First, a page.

This presentation was made at CAASE18, The Conference on Advancing Analysis & Simulation in Engineering. CAASE18 brought together the leading visionaries, developers, and practitioners of CAE-related technologies in an open forum, to share experiences, discuss relevant trends, discover common themes, and explore future issues.
The increasing demand for vehicles weight reduction is driving Automotive OEMs to expand the use of short fiber reinforced plastic (SFRP) components to the under-hood applications. Benchmarking of production powertrains reveals that SFRP is commonly used for large components such as oil pans, valve covers, intake manifold and non-structural engine front covers. More recently, the use of the SFRP material was extended to the active side of the powertrain mount brackets.
SFRP material includes a resin and filler; the resin is typically thermoplastic and the filler is made from glass fiber, carbon fiber or sometimes natural fibers. The viscoelasticity behavior of the SFRP material is dominated by the resin while its stiffness is dominated by the filler. The SFRP materials are injection molded with fibers that have aspect ratios ranging from10 to 25 (ratio of fiber length/ fiber diameter).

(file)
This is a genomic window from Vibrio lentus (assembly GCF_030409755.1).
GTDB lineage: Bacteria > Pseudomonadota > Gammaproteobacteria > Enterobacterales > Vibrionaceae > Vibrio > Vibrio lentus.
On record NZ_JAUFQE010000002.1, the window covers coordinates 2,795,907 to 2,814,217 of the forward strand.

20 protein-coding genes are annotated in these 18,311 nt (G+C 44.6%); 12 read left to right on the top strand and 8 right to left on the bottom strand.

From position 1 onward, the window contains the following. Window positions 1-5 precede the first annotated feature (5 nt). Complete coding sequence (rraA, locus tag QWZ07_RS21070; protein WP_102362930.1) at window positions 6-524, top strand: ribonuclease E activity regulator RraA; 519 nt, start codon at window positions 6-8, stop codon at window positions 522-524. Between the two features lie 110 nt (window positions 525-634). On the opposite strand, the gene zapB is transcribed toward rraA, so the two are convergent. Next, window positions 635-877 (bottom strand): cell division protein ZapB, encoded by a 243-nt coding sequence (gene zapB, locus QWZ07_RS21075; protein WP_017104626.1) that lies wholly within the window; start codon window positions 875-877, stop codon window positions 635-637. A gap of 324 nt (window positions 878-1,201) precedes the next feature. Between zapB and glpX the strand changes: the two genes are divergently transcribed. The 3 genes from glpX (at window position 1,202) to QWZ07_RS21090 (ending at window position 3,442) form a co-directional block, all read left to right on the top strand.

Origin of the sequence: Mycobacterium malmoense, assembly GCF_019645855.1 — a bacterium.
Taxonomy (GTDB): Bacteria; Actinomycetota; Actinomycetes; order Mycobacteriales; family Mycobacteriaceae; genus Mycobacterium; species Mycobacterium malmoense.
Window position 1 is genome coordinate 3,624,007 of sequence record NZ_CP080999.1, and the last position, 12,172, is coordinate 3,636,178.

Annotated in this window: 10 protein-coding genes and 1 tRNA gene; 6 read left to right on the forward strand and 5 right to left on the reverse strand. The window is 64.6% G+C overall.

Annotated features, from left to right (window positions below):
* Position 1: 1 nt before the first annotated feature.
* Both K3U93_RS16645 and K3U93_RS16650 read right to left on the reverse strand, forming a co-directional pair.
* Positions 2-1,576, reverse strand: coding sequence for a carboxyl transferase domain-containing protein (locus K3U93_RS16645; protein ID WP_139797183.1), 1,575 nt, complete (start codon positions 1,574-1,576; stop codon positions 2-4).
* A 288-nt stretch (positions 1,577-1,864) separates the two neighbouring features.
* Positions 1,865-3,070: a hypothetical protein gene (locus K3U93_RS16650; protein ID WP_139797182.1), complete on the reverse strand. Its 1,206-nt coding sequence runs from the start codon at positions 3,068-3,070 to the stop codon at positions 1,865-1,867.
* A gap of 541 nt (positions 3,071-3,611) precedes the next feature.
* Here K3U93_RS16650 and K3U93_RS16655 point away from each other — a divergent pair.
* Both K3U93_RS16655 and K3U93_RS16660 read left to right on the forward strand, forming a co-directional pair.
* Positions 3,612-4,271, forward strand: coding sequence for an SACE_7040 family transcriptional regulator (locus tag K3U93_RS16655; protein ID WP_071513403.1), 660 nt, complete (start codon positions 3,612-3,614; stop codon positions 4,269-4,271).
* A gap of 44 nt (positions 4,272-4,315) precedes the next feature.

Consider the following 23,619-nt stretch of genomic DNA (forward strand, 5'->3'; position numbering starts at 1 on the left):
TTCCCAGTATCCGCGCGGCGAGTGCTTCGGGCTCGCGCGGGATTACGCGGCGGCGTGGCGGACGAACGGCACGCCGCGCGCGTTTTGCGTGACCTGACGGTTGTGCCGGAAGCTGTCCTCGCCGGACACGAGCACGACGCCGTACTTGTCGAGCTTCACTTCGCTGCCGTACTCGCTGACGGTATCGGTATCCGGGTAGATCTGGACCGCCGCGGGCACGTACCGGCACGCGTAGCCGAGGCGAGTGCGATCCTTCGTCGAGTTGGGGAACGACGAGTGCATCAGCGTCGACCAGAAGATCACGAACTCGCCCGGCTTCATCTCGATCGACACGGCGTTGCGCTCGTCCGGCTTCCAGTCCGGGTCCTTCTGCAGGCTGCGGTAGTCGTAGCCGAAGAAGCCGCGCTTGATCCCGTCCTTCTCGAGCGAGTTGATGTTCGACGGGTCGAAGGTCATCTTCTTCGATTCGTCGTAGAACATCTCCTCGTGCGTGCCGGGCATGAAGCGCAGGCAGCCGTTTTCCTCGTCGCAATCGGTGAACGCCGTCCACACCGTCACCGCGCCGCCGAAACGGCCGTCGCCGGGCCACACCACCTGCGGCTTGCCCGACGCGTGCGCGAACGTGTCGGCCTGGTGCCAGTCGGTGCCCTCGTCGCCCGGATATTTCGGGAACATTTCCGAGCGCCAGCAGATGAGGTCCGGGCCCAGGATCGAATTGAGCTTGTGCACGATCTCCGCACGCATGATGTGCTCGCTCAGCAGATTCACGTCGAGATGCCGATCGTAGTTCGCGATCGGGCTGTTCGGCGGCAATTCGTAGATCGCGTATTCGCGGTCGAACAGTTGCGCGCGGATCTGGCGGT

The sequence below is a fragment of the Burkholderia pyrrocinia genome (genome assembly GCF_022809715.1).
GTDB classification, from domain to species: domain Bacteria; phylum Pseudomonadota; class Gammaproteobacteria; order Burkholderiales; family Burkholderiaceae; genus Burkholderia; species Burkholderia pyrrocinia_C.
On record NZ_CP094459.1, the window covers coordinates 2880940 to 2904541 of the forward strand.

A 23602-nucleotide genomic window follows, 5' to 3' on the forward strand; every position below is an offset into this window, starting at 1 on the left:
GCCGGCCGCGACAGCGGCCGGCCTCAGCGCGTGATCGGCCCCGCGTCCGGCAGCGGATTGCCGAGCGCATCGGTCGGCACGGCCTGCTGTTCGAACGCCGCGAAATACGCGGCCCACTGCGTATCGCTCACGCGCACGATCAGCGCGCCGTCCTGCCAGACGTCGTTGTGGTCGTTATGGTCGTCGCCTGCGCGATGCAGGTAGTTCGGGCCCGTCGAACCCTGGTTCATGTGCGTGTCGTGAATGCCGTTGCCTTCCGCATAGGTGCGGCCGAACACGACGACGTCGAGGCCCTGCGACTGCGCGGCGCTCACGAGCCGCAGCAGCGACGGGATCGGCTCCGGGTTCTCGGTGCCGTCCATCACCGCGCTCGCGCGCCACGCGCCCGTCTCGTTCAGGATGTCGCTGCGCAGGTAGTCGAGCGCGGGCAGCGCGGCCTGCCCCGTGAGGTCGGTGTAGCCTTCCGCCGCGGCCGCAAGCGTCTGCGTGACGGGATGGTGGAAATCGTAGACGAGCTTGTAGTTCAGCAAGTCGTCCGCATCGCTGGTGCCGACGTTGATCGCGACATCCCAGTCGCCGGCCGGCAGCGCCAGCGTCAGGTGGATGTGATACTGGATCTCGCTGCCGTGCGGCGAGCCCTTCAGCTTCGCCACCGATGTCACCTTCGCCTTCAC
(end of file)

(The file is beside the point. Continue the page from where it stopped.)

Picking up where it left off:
In contrast with metallic components, implementation of SFRP components is very challenging due to the high temperature environment and the reduced stiffness inherent to this type of material. These challenges increase the risks for objectionable noise and vibrations associated with these components. The components macro-behavior is driven by its micro-structure resulting from the injection molding process that creates a heterogeneous distribution of the fiber orientation. Consequently, the local component behavior will be driven by the anisotropic nature of the SFRP material. For this reason, the simulation of the NVH performance of such components requires a material model that captures this local behavior. The design of these components should not be limited to the optimization of the geometry but extended it to include the choice of the material (resin and filler) and the optimization of the fiber orientation.
This paper presents an integrated analytical process to optimize the material microstructure for improved NVH performance of SFRP components. The process combines: (a) Anisotropic material modeling, (b) Mold flow analysis, (c) Finite element analysis and (d) Multi-disciplinary optimization. Results obtained in the case of an engine mount bracket will be discussed in this paper. In this case, the impact of the material microstructure on the dynamic compliance of the bracket will be studied.
|Date||5th June 2018|
|Organisation||Ford Motor Company|